The Final Act
The Helsinki Accords and the Transformation of the Cold War
Michael Cotey Morgan
Princeton University Press, Princeton, New Jersey, 2018, 424 pages
Book Review published on: January 25, 2019
The Final Act: The Helsinki Accords and the Transformation of the Cold War examines the origins and consequences of the 1975 Helsinki Final Act, the most ambitious diplomatic undertaking of the Cold War and a watershed in the development of human rights. Michael Cotey Morgan’s research of participating governments’ official archived documents, manuscripts, newspaper reports, and personal papers provide the first in-depth account of the Conference on Security and Cooperation in Europe and its capstone agreement: the Helsinki Final Act. Morgan argues that the Helsinki Final Act serves as a blueprint for ending the Cold War.
The Final Act opens in describing the Conference on Security and Cooperation in Europe and the Helsinki Final Act as a Soviet idea designed to bring closure to the end of World War II, give legitimacy to Eastern European borders, settle the German question, and gain access to Western technology. Leonid Brezhnev, general secretary of the Central Committee of the Communist Party of the Soviet Union, argued that peace and the reduction of tensions were required in creating favorable conditions for internal development and to buy time to win the struggle against imperialism. Brezhnev believed that diplomacy alone could not build peace. Military power was necessary in order to guarantee the Soviet Union’s security, confirm its preeminent position in the society of states, and reassert its role within the international communist movement.
Morgan describes Brezhnev’s peaceful concept of ending state on state war, especially in Europe. Diplomatic agreements to recognize territorial and political status quo would eliminate the threat of future conflicts and reinvigorate the Soviet system. Brezhnev’s strategy acknowledged the Soviet Union’s economic dependence on the West. Socialism would not defeat capitalism but rather feed off of it. The irony of Brezhnev’s concept of peace is that the Soviet Union would continue planting seeds of future conflict through support of revolutionary movements aboard while Brezhnev pursued diplomatic agreements to bring conflict to an end.
The challenges of the 1960s posed a serious problem for both the Soviet Union and its Warsaw Pact allies and for the United States and its NATO allies. Morgan describes this period as the crisis of legitimacy that threatened both alliances. The Cold War had stabilized removing first the fear of aggression and then accidental war. Members of both Warsaw Pact and NATO demanded greater freedom of action as they looked inward toward domestic issues. Young people questioned the long-standing political and social conventions. The economic systems that had operated since the Cold War began to sputter, sowing doubts about the long-term viability of both capitalism and communism.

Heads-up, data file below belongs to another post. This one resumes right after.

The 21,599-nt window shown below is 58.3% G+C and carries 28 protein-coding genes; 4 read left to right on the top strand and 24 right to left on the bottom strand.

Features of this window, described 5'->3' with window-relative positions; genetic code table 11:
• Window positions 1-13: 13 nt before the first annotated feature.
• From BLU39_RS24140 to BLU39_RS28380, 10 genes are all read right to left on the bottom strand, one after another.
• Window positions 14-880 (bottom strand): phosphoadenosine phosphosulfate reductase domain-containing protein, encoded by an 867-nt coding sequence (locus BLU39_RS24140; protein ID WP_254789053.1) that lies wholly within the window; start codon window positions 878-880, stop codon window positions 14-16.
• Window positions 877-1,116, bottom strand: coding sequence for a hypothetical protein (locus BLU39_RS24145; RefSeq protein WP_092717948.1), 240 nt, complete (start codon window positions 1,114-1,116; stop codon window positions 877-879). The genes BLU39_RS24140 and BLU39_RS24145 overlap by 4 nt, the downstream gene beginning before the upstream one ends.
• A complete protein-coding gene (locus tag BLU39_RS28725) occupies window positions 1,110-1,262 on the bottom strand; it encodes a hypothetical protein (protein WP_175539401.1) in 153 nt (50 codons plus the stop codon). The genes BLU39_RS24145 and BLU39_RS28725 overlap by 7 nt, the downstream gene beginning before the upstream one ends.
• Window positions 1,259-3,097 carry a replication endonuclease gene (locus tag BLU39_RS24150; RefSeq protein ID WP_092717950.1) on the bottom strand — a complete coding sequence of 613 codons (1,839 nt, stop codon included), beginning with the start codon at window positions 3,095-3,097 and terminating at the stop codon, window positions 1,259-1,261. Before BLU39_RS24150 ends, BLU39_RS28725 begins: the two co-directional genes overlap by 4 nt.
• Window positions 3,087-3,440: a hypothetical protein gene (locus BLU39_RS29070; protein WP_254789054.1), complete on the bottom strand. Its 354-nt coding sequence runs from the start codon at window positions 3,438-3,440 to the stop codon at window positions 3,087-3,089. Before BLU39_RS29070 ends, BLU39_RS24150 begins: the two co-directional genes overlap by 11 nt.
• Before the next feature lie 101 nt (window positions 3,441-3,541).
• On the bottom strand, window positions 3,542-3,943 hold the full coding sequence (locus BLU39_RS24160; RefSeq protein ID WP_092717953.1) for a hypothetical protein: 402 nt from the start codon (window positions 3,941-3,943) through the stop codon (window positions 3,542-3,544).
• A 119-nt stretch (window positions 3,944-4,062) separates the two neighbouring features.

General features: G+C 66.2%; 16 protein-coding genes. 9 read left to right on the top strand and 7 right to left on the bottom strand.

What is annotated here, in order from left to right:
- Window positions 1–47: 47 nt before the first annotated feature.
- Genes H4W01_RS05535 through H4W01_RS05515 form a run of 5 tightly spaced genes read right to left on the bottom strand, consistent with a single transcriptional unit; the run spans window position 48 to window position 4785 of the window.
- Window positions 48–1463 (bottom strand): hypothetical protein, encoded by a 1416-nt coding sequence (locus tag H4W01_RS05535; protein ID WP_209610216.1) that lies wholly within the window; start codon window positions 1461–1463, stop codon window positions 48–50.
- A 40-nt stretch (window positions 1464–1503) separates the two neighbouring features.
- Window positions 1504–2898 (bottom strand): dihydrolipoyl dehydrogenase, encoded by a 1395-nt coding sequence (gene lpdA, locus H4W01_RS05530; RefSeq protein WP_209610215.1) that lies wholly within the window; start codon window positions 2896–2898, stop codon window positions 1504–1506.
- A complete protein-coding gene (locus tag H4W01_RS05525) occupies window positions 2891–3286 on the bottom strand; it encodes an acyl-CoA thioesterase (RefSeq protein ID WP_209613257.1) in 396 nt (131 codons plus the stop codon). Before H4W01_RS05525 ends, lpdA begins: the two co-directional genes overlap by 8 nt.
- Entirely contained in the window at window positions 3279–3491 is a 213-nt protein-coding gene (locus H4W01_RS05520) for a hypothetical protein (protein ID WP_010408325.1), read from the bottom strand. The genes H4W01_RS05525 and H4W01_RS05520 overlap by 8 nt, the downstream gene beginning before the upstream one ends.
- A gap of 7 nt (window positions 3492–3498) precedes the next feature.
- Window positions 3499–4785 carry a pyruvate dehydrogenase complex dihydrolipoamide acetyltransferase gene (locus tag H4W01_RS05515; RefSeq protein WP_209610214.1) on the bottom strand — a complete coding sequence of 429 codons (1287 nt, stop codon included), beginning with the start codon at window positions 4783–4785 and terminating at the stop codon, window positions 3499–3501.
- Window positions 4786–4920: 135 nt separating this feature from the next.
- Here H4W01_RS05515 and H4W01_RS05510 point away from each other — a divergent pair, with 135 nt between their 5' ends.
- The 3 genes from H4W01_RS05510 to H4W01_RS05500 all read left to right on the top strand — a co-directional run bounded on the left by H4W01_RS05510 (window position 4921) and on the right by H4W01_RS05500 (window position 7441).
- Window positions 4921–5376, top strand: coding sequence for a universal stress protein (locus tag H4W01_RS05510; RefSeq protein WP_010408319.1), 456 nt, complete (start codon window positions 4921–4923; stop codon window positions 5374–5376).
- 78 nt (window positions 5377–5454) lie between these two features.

Morgan asserts the Helsinki Conference should have never occurred due to skepticism of the West and NATO preconditions. He states that the Soviets had first floated a similar undertaking in 1954 that Western leaders refused to take part in. Member nations of both alliances had concerns that the Soviet Union and United States would abandon them for their own self-interests in reaching an agreement on the Helsinki Final Act. In some cases, member nations in both alliances had agendas that competed with their alliances. For example, both Poland and East Germany feared the Soviet Union would abandon them on their desire for international recognition of their borders. They refused to let the Kremlin dictate Warsaw Pact policy and considered taking unilateral action on the subjects that mattered most to them.
Missing from The Final Act is the role played by the Reagan administration abandonment of détente in favor of challenging the Soviets in Afghanistan, Central America, and Europe. Reagan’s massive military buildup of the 1980s including the Strategic Defense Initiative along with a robust information campaign amplifying the failures and oppressive nature of the Soviet system stretched the Soviet Union to the breaking point. Rigid Soviet policy makers found themselves conceding to the West on a variety of human rights, freedom of movement, and confidence building measures. The Helsinki Final Act rejected the Brezhnev doctrine, provided for German reunification, endorsed human rights as a core principle of international security, committed countries to greater transparency, promoted freer movement of people and ideas, and set the conditions for the end of the Cold War.
The Final Act describes a seminal moment in the Cold War when leaders, policy makers, and diplomats on competing sides succeeded in putting aside their agendas to cooperate in setting the conditions to end the Cold War. The Final Act: The Helsinki Accords and the Transformation of the Cold War is a must read for policy makers and academia desiring a better understanding of international relations and the Cold War.
Book Review written by: Jesse McIntyre III, Fort Leavenworth, Kansas